If the Classic Base is a dream, the Jumbo Base is heaven. It literally feels like a massage when I use it. I hadn’t been so excited for a foundation product since the Tati Blendiful, and prior to that, I hadn’t been that excited since the Tarte Buffer Airbrush Finish brush.
While it feels like heaven on the skin, I’m not quite as impressed with the results. If I use a heavy cream-like primer or moisturizer, I have a harder time spreading the foundation with this brush as the bristles drag on the skin too much and makes the foundation sit on my skin. So, I have to apply a lot more pressure to really press it in. I feel the strain on my hand because the brush is a bit heavy to hold, especially as the density of the slanted tip is less firm than I hoped so I need the extra pressure to make up for it in pressing the product and smoothing it out. Extra blending time is required to get the foundation off the bristles and onto my face. I realized foundation was staying in the brush when I had to use 3 times more product than usual, which resulted in a caked look. I still use twice the product with the Jumbo Base than my Blendiful, if it’s a thicker foundation like the Nars Soft Matte or Beautyblender Bounce foundation. I can get it down to 1.5 with a more liquid foundation such as the Estée Lauder Futurist Hydra Rescue. When I use a lightweight primer such as the Tatcha Liquid Silk Canvas with those same foundations I mentioned above, the blend is a lot quicker, I don’t have to use as much pressure, and because I have an easier time spreading the product across my face without the foundation getting stuck in the bristles. I don’t have to use as much product either. So, the combination of the primer and foundation majorly affects the capabilities of this brush.
I’ve used this brush for several months and have a better understanding of which products I should skip using this brush with, but even on the best of days my foundation looks fine but not flawless. It hasn’t surpassed the Tati Blendiful. I thought the Jumbo Base shape was completely unique to my collection, but I realized I have a very similar brush from the (discontinued) limited edition Sonia Kashuk Starstruck line. The multipurpose angled brush has synthetic bristles, but it feels like a natural hair brush. I can’t believe I’m saying this, but I actually prefer how my foundation looks when I use the Sonia Kashuk brush over the Sonia G one. The bristles are a little taller, with a wider splay, and even though the Jumbo Base is softer, the Sonia Kashuk brush is soft enough for my liking. I get a much better blend with the Sonia Kashuk brush regardless of the primer and/or foundation in a quicker amount of time. I can’t stress enough how amazing the Jumbo Base feels on the skin, but that doesn’t mean anything if I’m dissatisfied with the performance. I want to love this brush, but it doesn’t fit my needs. I’m keeping it for now, but I will likely sell it sometime in the future.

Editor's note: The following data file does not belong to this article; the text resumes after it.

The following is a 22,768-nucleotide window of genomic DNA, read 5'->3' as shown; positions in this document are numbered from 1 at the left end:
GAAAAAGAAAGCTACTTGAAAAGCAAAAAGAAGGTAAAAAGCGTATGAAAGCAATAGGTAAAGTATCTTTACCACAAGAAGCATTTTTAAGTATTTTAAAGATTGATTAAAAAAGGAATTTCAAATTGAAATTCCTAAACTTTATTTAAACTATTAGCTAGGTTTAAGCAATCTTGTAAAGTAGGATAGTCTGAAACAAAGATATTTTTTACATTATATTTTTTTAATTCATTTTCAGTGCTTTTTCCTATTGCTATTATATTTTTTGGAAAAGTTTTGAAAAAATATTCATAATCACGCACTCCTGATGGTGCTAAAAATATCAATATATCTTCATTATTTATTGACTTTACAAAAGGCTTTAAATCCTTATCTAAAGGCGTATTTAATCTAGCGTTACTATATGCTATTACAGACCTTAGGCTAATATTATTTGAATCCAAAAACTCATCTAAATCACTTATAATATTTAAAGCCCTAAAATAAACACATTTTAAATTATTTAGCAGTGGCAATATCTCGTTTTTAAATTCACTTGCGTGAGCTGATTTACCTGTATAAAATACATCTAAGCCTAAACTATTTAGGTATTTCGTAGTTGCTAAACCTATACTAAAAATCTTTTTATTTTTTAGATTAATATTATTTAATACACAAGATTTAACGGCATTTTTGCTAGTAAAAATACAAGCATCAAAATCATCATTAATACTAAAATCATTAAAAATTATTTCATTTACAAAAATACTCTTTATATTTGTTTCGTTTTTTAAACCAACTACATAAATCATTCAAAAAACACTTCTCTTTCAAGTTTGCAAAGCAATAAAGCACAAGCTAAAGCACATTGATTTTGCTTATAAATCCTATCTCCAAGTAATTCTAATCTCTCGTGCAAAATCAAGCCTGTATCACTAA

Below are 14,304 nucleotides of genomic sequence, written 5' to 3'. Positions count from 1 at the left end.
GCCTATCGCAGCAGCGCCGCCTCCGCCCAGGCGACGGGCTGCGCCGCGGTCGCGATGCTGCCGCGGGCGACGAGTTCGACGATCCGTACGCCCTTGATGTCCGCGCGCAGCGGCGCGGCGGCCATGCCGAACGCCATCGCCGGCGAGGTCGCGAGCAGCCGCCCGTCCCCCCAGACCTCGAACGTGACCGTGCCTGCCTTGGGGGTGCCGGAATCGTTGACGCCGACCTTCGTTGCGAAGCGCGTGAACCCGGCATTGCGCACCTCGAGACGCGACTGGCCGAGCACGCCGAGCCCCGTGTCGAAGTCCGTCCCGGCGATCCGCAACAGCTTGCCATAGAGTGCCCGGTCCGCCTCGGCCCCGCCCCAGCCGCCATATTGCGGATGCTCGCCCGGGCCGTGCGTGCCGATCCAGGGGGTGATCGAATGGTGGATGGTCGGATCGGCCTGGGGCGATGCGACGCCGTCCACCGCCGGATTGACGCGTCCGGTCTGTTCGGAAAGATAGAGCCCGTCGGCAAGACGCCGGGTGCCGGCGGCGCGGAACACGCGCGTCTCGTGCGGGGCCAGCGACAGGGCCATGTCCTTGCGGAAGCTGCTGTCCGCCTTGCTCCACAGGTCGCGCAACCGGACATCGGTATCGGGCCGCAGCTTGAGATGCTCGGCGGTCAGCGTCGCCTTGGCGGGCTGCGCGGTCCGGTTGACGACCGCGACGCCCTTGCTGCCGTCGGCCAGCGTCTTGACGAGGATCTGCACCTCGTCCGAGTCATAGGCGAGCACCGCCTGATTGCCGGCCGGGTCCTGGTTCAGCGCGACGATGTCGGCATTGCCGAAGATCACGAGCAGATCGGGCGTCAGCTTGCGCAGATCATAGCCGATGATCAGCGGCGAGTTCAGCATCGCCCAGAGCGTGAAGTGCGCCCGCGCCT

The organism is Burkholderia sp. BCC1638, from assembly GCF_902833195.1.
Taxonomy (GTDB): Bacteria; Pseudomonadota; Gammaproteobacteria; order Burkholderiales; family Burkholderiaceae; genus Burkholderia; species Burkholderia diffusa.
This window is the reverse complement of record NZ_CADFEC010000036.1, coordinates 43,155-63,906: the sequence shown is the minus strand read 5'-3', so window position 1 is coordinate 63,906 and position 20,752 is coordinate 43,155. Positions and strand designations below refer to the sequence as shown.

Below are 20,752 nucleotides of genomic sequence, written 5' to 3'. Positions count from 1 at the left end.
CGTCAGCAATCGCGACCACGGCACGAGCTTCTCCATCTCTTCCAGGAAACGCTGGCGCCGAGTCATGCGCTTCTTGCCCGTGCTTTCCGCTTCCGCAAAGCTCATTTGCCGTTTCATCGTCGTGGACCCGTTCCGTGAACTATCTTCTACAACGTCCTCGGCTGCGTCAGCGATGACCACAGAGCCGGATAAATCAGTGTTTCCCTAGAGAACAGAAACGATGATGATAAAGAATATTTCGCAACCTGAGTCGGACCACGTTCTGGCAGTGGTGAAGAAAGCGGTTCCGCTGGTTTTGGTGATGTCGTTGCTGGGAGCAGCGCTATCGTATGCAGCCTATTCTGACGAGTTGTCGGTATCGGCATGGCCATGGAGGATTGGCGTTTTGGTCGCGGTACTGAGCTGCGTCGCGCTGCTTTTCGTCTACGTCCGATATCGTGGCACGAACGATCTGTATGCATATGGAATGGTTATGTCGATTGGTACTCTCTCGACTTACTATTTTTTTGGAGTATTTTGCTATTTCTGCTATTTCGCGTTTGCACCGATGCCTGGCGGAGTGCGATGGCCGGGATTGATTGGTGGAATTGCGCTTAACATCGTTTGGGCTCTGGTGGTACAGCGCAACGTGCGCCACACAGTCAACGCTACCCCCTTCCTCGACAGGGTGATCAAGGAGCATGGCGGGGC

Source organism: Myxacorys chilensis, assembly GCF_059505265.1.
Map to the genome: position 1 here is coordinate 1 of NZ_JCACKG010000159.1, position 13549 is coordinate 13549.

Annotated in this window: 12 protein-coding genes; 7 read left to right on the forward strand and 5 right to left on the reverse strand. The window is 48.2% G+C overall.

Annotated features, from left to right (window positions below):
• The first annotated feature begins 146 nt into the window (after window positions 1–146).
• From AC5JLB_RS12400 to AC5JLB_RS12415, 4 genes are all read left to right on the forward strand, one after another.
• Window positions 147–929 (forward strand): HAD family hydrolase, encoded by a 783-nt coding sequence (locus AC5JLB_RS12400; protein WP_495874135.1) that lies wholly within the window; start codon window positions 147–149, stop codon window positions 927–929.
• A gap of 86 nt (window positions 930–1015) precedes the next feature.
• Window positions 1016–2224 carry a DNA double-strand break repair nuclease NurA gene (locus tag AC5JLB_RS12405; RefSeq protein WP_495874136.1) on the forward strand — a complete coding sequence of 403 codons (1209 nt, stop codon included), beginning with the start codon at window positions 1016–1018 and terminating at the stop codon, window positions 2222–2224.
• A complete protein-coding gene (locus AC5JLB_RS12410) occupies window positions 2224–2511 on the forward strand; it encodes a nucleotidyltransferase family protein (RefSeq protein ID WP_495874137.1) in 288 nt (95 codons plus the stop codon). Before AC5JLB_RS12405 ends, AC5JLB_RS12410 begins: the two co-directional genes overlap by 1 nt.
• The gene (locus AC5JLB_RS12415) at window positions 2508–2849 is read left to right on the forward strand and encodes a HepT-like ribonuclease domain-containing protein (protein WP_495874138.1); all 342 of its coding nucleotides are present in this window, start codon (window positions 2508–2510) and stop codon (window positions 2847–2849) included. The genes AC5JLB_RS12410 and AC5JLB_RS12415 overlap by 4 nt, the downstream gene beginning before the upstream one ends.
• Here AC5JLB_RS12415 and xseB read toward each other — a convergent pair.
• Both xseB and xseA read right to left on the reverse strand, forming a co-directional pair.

I am obsessed with the Fusion line, as it still contains two of my favorite brushes for cream products. The bristle combination is fantastic, but it doesn’t guarantee I’ll like all of them if the shapes don’t work for me. So, I hope more fusion-bristle brushes will be made, but not everything will be for me. Also, these brushes can be used with powder products too, but I prefer the performance of my 100% natural hair brushes over the Fusion series bristles when it comes to using powders.
The Lotus Series
I had to get creative in order to have the brushes I wanted from this series. It was stated repeatedly by Sonia herself that the Lotus series would only be available as a full set. I couldn’t afford that expensive of a purchase, so I sold the brushes I didn’t think I would get as much use from in order to help pay for the brushes I was keeping. However, I can’t say I was shocked by the switch from the initial, “It’s not possible to sell this individually,” statement on Sonia’s blog on July 11th to the, “I’ll have to see if we can,” on August 20th on her Instagram.
Then it was confirmed on November 23rd, 2021. Sometimes it annoys me when a brand says something is limited edition, especially if it’s only available in a set, and then there’s a restock or it’s sold individually either from them or at another retailer. In this case, I don’t mind because I think it should have been available as singles from the beginning since three of the six brushes have existing counterparts: the Cheek to the Cheek Pro, the Builder to the Builder Three, and the Worker to the Worker Two. Plus, I’m undecided if I made the right decision to sell the Detail brush, so having them available individually would give me a second chance. I did not take the Base, Detail, and Worker brushes out of their sleeves when I sold them, so I couldn’t make as informed of a decision. I could only estimate that the Base appeared too thick for my preference. It has the same fibers as the Fusion series, so I really hope it’s possible for a slightly smaller and less thick version to be made that’s geared more for sculpting and less for foundation. The Detail looked too loosely packed, too small in width, and appeared thinner than the Keyaki Classic Face, which is a brush I hardly use. As for the Worker, I prefer the Builders over the Workers and decluttered mine. It didn’t make sense to keep this one when I was likely not going to use it over the builder anyway.